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Midwest Marketing Solutions

February 8, 2019
By Brian Hoops - Columnist , Farm News

Young entrepreneur's businesses could be in jeopardy

Hunter Hanson, 21, of Leeds, N.D., is a young man in a hurry. Over the past three years, he has seemed to be an entrepreneurial wonder, registering seven businesses with the state of North Dakota. In early November, the North Dakota Public Service Commission started getting complaints on two of his businesses-Midwest Grain Trading company and NoDak Grain, both based in Devils Lake.

As of Nov. 21, Konrad Crockford, director of the PSC compliance division, says calls have come in related to some $5 million to $6 million in "bounced, canceled or stopped checks or people owed for grain they had priced."

Talks with China continue

China promised to "substantially" expand purchases of U.S. goods after the latest round of trade talks, and both sides planned further discussions to reach a breakthrough with only a month to go before the Trump administration is set to ratchet up tariffs.

Corn analysis

Corn closed the week $.02 lower. Last week, private exporters announced an optional origin sale of 138,000 mts to South Korea.

U.S. corn exports, for the week ended 1/24/19, were 35.2 million bushels and down from 44.4 million bushels last week.

This was also below last year's same-week exports of 39.8 million bushels. More importantly, weekly corn exports were below the roughly 46.5 million bushels/week in which they will need to average through the end of August in order to reach the USDA's current 2.450 billion bushel export projection, the 9th consecutive week in which they were below the "needed" pace.

In the weekly EIA report; U.S. ethanol production, for the week ended 1/25/19, declined solidly to 1.012 million barrels/day (298 million gallons/week) from 1.031 mbpd (303 mil gal/week) the week prior and was 2.7 percent below last year's same-week production of 1.040 mbpd, while also being the fourth lowest production of the last 40 weeks.

Crude oil stocks saw an increase of 920,000 barrels versus an expected increase of 3.2 million barrels. The February crop report should show a bullish final 2018 production figure.

After the report's release, look for prices to work lower into the end of February unless South American weather becomes adverse.

Strategy and outlook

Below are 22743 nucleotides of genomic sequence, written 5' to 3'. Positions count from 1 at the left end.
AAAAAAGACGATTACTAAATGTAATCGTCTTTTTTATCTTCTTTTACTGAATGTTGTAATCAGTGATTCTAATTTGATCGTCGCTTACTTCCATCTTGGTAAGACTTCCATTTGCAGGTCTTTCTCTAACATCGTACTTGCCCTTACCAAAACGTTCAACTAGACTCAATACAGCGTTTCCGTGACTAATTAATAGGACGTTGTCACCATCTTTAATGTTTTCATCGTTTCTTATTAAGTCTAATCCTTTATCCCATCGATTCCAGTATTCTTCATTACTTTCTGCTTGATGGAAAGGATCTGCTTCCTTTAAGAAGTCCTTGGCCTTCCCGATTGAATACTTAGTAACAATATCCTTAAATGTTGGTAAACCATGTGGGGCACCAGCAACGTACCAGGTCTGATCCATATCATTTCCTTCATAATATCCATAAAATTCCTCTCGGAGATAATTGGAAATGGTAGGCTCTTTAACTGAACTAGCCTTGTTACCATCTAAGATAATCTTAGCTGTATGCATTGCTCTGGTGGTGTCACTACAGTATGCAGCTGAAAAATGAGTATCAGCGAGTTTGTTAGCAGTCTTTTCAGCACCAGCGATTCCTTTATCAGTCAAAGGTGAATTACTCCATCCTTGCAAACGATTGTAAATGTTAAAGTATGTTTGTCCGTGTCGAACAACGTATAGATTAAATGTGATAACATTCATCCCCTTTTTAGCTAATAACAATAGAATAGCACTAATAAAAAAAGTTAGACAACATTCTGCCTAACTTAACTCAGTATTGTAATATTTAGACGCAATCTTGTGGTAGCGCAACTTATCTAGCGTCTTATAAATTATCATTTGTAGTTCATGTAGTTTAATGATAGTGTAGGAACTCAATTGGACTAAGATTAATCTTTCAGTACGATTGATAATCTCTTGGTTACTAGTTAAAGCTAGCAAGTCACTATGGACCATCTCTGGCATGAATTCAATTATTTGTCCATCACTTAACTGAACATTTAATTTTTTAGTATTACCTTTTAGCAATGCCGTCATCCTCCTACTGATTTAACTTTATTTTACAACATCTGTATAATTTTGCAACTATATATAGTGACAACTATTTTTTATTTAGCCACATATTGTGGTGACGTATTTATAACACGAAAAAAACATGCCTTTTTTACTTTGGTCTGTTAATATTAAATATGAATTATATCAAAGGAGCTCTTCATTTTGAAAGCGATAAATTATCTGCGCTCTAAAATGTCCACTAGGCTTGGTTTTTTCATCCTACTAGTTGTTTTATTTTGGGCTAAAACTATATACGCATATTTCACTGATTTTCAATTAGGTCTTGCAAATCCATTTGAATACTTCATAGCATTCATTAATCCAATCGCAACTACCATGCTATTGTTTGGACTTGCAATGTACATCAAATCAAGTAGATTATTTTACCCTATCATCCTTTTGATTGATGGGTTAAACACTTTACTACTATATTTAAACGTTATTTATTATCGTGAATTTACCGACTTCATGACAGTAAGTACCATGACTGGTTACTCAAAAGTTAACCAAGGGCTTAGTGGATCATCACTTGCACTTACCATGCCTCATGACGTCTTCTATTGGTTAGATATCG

Producers should look to sell the carry for spring or summer months and use options to re-own and manage risk. Don't store unpriced crop.

Soybeans analysis

Soybeans closed the week $.06 lower. Last week, private exporters did not release any export sales.

U.S. soybean exports last week were 34.2 million bushels, below market expectations and down from the previous week's 41.6 million bushels.

This week's soybean exports were in line with the average level needed in order to reach the USDA's current 1.900 billion bushel export projection. Soybean exports from this point forward last year averaged 27.1 million bushels/week. Brazil's soybean harvest is estimated to be 10-12 percent complete.

ABOIVE cut their soybean production estimate for Brazil to 117.9 mmts and their estimate for Argentina is 55.0 mmts, resulting in a South American production of 172 mmts. If realized this would be the second largest in the last five years.

After the February supply/demand report, weather on late maturing crops will be the sole bullish factor for South American soybean values. February in Brazil and Argentina is like August here as it's a key yield-developing month for three quarters of the crop. If weather turns hot and dry, prices will rally sharply, however with good rains across the country, the price of soybeans should turn south.

Strategy and outlook

Producers should look to sell the carry for spring or summer months and use options to re-own and manage risk. Don't store unpriced crops.

This material has been prepared by a sales or trading employee or agent of Midwest Market Solutions and is, or is in the nature of, a solicitation. This material is not a research report prepared by Midwest Market Solution's Research Department. The risk of loss in trading futures and/or options is substantial and each investor and/or trader must consider whether this is a suitable investment. Past performance, whether actual or indicated by simulated historical tests of strategies, is not indicative of future results. Trading advice is based on information taken from trades and statistical services and other sources that Midwest Market Solutions believes are reliable. We do not guarantee that such information is accurate or complete and it should not be relied upon as such.

Brian Hoops can be reached at (605) 660-1155.

 
 

 

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